COVID-19 has forced community leaders, planners, and placemakers to reconsider the value of shared spaces to every aspect of public life. Our new Public Realm Learning Journeys are bringing together leaders from three cities to learn what it takes to create and maintain public spaces that are attractive, safe, accessible to everyone, and meaningfully contributing … Continued
Thanks to support from the Economic Development Administration, Smart Growth America and Recast City are pleased to provide a second round of small-scale manufacturing technical assistance. Homegrown maker economies are emerging in all corners of the nation and show no signs of slowing. Cities are supporting various businesses that fall under the umbrella of small-scale manufacturing—metalworking, woodworking, screen printing, and brewing to name a few—by crafting supportive policies, reworking their zoning, and initiating workforce training programs.
Today, Smart Growth America announced the selection of six communities that will receive technical assistance in using small-scale manufacturing as a strategy to create economic opportunity, boost the prospects of Main Street, and build great places. This assistance is made possible through funding from the U.S. Economic Development Administration (EDA).
Small-scale manufacturing can be a powerful tool to revitalize downtowns of all sizes. Starting next week, Smart Growth America will again be offering another round of free technical assistance for communities interested in using this strategy to create economic opportunity and build great places. Applications open on June 5.
To make creative placemaking just a bit easier to understand — and put our money where our mouth is when it comes to the power of arts and culture — we tapped a talented visual artist to illustrate its potential.
Civic and elected leaders in the South Carolina capital want to create a more competitive Columbia for tomorrow, and they’re eager to find out how a new approach to economic development can get them there.
From native American history to the birthplace of great American music, Macon, Georgia, has a rich heritage. City leaders have witnessed the positive returns of a place-based approach to economic development, but those efforts have largely originated outside of government. Macon’s Amazing Place leadership team of mostly elected officials wants to learn more about bringing those same strategies in-house.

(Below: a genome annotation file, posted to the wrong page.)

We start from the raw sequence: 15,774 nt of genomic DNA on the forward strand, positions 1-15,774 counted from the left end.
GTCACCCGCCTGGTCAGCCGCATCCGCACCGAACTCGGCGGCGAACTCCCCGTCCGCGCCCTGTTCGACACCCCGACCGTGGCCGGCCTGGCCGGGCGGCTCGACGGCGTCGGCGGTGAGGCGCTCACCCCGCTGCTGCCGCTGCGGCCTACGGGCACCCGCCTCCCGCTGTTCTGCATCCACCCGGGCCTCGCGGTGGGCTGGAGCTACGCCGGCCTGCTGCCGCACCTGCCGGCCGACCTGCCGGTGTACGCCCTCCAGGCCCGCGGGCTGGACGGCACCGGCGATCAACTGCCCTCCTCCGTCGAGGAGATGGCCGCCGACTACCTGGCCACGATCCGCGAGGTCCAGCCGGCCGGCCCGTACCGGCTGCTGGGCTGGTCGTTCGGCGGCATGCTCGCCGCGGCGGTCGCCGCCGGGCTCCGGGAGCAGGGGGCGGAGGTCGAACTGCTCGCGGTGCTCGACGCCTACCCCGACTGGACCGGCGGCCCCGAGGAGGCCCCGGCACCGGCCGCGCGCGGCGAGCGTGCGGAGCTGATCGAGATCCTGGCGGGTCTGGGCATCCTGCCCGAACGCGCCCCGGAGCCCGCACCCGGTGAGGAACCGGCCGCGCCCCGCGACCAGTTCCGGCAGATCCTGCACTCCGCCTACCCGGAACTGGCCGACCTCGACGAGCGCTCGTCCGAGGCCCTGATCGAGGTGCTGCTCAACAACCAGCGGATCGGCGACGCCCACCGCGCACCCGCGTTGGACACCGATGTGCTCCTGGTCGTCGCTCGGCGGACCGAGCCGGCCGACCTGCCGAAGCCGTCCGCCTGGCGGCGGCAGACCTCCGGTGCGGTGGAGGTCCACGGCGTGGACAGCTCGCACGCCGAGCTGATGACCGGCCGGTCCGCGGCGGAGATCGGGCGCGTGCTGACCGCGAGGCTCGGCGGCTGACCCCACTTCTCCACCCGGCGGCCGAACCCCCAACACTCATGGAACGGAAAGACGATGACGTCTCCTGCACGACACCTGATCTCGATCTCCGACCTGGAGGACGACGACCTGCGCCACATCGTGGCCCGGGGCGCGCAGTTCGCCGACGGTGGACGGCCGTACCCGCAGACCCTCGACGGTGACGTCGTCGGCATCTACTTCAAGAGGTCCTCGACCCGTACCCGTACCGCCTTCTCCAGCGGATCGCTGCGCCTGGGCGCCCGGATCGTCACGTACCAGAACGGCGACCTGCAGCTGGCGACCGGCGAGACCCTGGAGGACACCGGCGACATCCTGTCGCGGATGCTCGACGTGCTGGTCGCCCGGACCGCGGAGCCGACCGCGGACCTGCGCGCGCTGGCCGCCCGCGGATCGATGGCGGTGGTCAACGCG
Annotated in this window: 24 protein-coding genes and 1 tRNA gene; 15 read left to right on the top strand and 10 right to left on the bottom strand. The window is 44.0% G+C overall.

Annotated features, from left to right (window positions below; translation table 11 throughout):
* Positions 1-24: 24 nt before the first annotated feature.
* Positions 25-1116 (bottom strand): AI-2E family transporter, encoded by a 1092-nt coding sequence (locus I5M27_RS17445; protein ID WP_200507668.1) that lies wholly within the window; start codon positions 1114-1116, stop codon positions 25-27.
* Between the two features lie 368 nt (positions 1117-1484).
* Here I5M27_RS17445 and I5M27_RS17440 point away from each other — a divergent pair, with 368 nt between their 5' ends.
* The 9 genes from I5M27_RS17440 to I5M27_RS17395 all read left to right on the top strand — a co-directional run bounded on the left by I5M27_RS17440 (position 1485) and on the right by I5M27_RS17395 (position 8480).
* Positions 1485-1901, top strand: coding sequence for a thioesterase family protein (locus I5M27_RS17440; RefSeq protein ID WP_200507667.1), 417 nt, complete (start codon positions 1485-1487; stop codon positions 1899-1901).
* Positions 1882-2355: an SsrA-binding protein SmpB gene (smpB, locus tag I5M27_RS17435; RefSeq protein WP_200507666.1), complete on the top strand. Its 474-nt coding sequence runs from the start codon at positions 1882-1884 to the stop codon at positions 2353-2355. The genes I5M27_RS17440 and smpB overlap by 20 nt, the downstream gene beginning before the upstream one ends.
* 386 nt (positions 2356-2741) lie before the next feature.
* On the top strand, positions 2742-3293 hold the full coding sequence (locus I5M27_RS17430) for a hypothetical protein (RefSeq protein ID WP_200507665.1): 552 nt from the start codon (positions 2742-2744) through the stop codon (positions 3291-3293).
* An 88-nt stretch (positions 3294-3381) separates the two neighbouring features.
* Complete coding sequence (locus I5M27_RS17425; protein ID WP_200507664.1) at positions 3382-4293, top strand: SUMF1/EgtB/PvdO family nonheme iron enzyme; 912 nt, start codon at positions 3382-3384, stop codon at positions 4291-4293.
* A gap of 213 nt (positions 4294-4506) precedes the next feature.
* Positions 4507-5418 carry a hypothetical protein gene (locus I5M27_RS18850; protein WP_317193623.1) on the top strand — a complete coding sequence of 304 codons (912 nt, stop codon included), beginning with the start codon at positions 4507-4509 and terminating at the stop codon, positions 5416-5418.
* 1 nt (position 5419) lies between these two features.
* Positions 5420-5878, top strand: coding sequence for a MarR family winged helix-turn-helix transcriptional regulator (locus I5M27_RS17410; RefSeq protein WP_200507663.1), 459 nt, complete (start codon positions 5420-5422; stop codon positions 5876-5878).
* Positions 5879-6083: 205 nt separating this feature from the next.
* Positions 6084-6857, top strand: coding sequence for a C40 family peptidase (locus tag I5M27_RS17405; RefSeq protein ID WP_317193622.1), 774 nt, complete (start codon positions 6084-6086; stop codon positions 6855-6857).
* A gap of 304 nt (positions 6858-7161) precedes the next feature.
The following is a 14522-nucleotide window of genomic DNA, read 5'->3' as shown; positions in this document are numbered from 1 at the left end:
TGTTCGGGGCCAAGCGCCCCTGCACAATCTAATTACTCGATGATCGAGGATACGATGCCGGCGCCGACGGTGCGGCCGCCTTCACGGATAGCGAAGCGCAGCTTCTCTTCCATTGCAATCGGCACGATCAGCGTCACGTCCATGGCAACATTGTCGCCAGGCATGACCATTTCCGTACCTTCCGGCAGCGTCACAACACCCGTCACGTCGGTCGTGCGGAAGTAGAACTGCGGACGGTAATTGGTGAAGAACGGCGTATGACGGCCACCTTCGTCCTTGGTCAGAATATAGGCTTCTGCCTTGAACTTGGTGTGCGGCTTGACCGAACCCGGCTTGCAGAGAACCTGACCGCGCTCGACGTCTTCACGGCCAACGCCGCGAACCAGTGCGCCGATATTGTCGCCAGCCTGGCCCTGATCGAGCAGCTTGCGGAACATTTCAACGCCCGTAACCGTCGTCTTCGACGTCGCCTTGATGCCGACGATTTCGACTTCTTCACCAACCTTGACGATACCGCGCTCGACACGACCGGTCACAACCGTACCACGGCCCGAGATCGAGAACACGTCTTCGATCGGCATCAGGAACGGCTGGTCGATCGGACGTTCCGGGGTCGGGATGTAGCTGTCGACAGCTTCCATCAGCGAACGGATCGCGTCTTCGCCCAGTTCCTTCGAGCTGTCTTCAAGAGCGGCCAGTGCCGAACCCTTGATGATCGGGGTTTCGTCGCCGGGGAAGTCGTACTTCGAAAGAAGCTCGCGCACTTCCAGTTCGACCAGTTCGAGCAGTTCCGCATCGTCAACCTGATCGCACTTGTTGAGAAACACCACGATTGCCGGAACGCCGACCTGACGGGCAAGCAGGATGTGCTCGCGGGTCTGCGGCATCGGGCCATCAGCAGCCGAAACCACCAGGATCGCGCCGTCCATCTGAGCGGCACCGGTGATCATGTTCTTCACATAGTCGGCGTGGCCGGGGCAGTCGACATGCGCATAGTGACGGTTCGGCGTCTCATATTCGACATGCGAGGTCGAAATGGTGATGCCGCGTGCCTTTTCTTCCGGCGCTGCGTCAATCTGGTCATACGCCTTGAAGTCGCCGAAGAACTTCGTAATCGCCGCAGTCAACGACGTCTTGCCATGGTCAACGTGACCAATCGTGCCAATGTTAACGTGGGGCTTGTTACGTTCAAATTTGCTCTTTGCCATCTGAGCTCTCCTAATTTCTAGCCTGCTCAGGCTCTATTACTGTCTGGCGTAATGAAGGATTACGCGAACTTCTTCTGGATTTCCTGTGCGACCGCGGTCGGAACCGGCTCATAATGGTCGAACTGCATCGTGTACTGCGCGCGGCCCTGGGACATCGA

Over the last few years, Akron has adopted several initiatives to improve public spaces, encourage private investment, and attract new talent to the area. With help from the Knight Foundation, Akron is activating its canal trails, creating a long-range strategy for development, and finding dynamic and creative ways to engage its diverse community members.
Smart Growth America — along with our signature transportation program Transportation for America — is pleased to announce today the hiring of Ben Stone as director of arts and culture, a new position designed to lead the organization’s broad efforts to help communities across the country better integrate arts, culture, and creative placemaking into neighborhood revitalization, equitable development, and transportation planning efforts.
For the past four-and-a-half years, Ben has served as the executive director of the Station North Arts and Entertainment District, a dynamic cultural district in Baltimore, MD. In that role, he helped make Station North a place that supports artists and attracts visitors and residents alike to the lively, creative community surrounding Baltimore’s Penn Station. (Station North was profiled briefly in Transportation for America’s recent online guidebook to creative placemaking, The Scenic Route.)
“Including the arts in neighborhood development can create well-rounded places that are powerful catalysts for smart, new, inclusive growth,” said Geoff Anderson, president and CEO of Smart Growth America. “Ben has an incredible wealth of experience in this field, and we look forward to helping him share it with the local elected leaders, real estate developers, and advocates making neighborhoods great across the country.”
“We’re thrilled to bring someone of Ben’s caliber on board to help lead this emerging area of integrating local arts and culture to produce better projects and places through a better process,” said James Corless, director of Transportation for America. “He’s a respected expert and leader who has on-the-ground experience with creative placemaking, an emerging approach to planning and building transportation projects that taps local culture to produce better projects through a better process.”
An architect’s rendering of proposed changes to Manchester Road, which runs through Ballwin, Ellisville, and Wildwood, MO. Photo via MODOT.
Ellisville, MO has a chance to turn a busy and dangerous roadway into a community asset for economic investment, and Council Member Cindy Pool, a member of Smart Growth America’s Local Leaders Council, is helping the city do just that.
Located 18 miles directly west of St. Louis, Ellisville is a suburban community of about 9,100 residents. “The people are what makes this town so special,” says Council Member Pool. “Our residents are educated, involved, and have developed a real sense of community because we are so small.”